Thoo PI = Qs. That is: the forces P l and Qs are in equilibrium; consequently the forces 'R l , R~'h Ra which are equivalent tQ ~ and Qs. are in , equilibrium. Fro.m this"ract we then ~nclude that the lines a, b, and c intersect at a single point.
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Case 2.
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Then, according to equation (1.2), Pl =F ~. We shall prove that in this .~ the li.a, b, and c cannot intersect at a single point. Suppose that they intersect at a single point 0 (fig~ 1.14). Then, translating the forces R 1 , R~, and Rs to the point Q, we find their resultant R: which will also . act at (). FurthermOI:e, since the system (Rl t R:z. Rs) is equivalent to the system (Pl. Qs), the ~ultant It must be equivalent to the nonzero resultant of the fortes'~ and Qa. This is Impossible since th~ resultant of the forces P l , Qa lies on the line AC, and the line of action of 'the force R cannot coincide with the line AC (since the point does not lie on this .line). From this contradiction, we conc1udQ that .the lines a, h,.and c do not intersect at a single point. Thus, the lines shown in figure 1.13 intersect at a single point only when equality (1.3) is valid. In other words, the Jines a, b, and c intersect at a single point if and only if condition. (\.3) is satisfied. . ' The theorem just .proved may be regarded as a generalization of the theorem on the bisectors of the interior .angles of a triangle: [In that theorem, not only does condition (1.3) hold, but alsoeaeh of .ilie individual fact{,)rs (sin ~/sin ~, sin Pl/sin fJ~, sin "Iljsin yg) is equal to one.] . . ,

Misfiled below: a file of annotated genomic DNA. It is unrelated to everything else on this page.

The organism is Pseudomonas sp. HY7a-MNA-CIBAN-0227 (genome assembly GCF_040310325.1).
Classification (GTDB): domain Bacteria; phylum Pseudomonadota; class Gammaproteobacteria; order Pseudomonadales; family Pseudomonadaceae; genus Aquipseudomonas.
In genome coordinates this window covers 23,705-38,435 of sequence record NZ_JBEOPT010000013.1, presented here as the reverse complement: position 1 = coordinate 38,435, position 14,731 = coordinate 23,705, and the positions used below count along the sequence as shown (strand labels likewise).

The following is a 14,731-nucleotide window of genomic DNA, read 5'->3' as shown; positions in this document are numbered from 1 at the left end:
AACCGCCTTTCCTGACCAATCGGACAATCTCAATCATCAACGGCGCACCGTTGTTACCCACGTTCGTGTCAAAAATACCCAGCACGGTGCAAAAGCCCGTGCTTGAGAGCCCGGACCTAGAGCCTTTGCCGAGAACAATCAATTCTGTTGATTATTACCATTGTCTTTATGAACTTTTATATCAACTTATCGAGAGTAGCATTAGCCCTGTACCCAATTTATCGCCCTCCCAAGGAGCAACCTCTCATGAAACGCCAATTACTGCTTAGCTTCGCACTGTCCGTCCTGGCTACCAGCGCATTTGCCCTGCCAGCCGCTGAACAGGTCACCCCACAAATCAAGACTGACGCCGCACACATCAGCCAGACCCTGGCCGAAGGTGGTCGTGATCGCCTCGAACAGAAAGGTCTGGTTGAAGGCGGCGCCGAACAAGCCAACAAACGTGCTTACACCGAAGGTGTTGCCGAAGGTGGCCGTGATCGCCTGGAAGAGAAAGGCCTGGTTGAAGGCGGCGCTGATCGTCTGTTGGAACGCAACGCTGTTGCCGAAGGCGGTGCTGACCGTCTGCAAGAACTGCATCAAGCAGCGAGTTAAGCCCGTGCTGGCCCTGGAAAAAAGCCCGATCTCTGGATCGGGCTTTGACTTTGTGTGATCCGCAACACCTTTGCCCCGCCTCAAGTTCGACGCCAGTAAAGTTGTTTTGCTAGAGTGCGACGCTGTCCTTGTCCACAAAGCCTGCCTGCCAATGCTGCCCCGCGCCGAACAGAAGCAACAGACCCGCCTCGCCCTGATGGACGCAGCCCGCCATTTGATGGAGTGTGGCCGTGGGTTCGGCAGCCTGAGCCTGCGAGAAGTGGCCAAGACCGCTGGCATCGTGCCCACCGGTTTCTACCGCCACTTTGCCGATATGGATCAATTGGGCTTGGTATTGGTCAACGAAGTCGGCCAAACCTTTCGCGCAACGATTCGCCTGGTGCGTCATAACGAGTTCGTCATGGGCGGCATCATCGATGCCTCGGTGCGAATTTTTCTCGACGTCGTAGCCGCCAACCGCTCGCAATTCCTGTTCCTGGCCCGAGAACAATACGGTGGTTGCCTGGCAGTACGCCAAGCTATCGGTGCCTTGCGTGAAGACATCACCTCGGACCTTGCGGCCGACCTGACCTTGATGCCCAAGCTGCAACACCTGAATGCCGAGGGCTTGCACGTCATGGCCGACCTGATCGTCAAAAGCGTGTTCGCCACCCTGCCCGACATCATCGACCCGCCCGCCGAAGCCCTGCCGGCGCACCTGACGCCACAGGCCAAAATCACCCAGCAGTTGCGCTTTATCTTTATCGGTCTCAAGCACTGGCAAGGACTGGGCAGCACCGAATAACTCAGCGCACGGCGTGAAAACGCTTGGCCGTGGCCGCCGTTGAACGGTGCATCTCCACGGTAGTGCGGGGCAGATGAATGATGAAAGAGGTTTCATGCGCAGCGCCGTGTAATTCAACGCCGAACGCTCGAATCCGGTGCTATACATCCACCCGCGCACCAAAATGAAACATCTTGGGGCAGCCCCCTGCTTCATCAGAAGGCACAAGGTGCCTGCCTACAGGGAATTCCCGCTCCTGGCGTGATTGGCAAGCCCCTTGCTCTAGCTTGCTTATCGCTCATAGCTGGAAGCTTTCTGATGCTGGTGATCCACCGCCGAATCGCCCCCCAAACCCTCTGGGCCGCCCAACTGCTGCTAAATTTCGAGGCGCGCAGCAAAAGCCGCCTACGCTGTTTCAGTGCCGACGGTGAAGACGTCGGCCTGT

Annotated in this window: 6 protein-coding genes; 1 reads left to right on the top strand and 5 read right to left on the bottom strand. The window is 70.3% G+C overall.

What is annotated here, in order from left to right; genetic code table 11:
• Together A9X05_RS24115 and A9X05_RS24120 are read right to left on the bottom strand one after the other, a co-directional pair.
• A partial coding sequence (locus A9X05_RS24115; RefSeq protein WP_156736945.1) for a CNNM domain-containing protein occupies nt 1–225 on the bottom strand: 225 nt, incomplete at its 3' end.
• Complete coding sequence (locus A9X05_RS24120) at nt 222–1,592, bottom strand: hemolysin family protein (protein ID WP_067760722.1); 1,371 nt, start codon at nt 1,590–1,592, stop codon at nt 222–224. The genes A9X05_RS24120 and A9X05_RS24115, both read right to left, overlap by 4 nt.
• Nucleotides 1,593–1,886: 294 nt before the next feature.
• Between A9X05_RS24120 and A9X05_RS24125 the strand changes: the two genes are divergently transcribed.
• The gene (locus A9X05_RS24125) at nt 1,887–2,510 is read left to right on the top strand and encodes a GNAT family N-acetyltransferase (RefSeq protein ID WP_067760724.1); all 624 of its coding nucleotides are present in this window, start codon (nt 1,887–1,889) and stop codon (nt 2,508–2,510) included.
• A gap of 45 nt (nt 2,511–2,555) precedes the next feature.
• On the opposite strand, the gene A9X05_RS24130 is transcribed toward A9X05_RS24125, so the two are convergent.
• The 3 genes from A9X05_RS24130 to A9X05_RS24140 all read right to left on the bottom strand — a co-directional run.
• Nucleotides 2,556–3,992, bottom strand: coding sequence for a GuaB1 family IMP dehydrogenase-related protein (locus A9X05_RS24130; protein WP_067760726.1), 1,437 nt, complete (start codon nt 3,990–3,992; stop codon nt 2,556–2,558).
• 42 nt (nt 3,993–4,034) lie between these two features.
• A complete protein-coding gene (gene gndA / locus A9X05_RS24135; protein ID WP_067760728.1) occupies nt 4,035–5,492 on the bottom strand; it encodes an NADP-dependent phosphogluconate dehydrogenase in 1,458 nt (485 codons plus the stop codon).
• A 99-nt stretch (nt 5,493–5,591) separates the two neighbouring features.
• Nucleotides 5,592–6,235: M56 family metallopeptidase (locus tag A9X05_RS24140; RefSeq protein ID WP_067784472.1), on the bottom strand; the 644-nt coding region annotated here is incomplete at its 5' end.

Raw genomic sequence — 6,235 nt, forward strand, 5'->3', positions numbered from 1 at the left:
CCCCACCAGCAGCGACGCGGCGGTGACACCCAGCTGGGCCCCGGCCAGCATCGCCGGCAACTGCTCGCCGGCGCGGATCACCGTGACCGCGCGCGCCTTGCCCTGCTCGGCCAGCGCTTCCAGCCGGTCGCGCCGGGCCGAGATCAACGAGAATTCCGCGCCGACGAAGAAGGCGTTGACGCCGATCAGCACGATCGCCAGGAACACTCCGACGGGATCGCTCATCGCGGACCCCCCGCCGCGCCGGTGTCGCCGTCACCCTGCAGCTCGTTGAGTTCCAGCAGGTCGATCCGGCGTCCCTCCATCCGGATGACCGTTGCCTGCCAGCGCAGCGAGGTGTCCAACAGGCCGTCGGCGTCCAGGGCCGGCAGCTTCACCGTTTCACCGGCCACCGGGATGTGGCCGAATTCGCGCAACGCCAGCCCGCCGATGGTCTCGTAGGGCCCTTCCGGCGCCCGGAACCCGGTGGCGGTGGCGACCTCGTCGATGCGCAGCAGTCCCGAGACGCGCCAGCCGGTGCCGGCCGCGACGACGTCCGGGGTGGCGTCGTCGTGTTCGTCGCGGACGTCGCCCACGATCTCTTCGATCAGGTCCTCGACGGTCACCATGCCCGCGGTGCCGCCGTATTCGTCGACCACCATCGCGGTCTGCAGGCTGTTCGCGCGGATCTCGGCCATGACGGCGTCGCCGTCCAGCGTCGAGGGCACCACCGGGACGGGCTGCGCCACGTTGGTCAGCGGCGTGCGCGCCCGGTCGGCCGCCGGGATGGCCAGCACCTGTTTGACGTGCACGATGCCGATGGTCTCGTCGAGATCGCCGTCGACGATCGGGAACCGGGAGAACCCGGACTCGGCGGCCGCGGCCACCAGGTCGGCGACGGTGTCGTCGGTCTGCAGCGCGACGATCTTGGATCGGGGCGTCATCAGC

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This theorem also implies the theorem on the altitudes of a triangle (fig. 1.15). If lines Q, b, an6 c are drawn as altitudes, then sin fJl sin fJ~
= cOs A c<)s C '
and
sin Yl = cos B . sin Y:z cos A
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Fig. 1.14
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COS C cos 4 cos B_1 cos B eos C cos A •
Consequently, the altitu~ of a triang1einte~t at a single point. .
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1.7. Ceva'& Theorem , , Consider t¥ triangle ABC (fig. 1.16). Suppose that forces Fl and F2 act wong the sides AC and AB, and that theiM"esultant acts along line AA. l • We draw· the line DE parallel to side BC and resolve Fl into. compQnents F/ and Fl ", and F2 into components F:/and'g". From the; . similar , triangles fanned, it is evident that ...
Therefore, d F' F.lil· BA.l F 1' = F1· Ale CA an :1 = AB . But since the resultant of the forces Fl and Flil is directed alOIlE AA 1 • F/ = Fg'; consequently,
or F1 Flil
'=
CA BAl AB AlC·
(1.4) .
This relation will be needed later. (It is ~asy to remember because the right side of this equation can be obtained by circling the triangle CAB clockwise.) Let us now determine At. 81> and elan triangle ABC'(fig.J.17). At the .points A, B. and C we apply forces R1 •.Rlil • and Rs directed a~ong lines AAlo BBh and Cel' and we resolve these forces into components directed along the sides of the triangle. The force Rl is chosen arbitrarily, but the forces Rlil and Ra are chosen so that the equalities ...
P'J = Ql'
P a = Q'J
are satisfied. Applying relation 0.4) to each vertex. we have that
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(1.5)
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Fig. 1.16
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We next multiply these equalities ."
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Then PI = Qa, that is, thes6 rces arc in equilibrium. Consequently, the forces Rit R~h and Rs are n equilibrium; and, thus, the lines AAlt BBh and eCl intersect at a , ngle point. , Case 2. . ,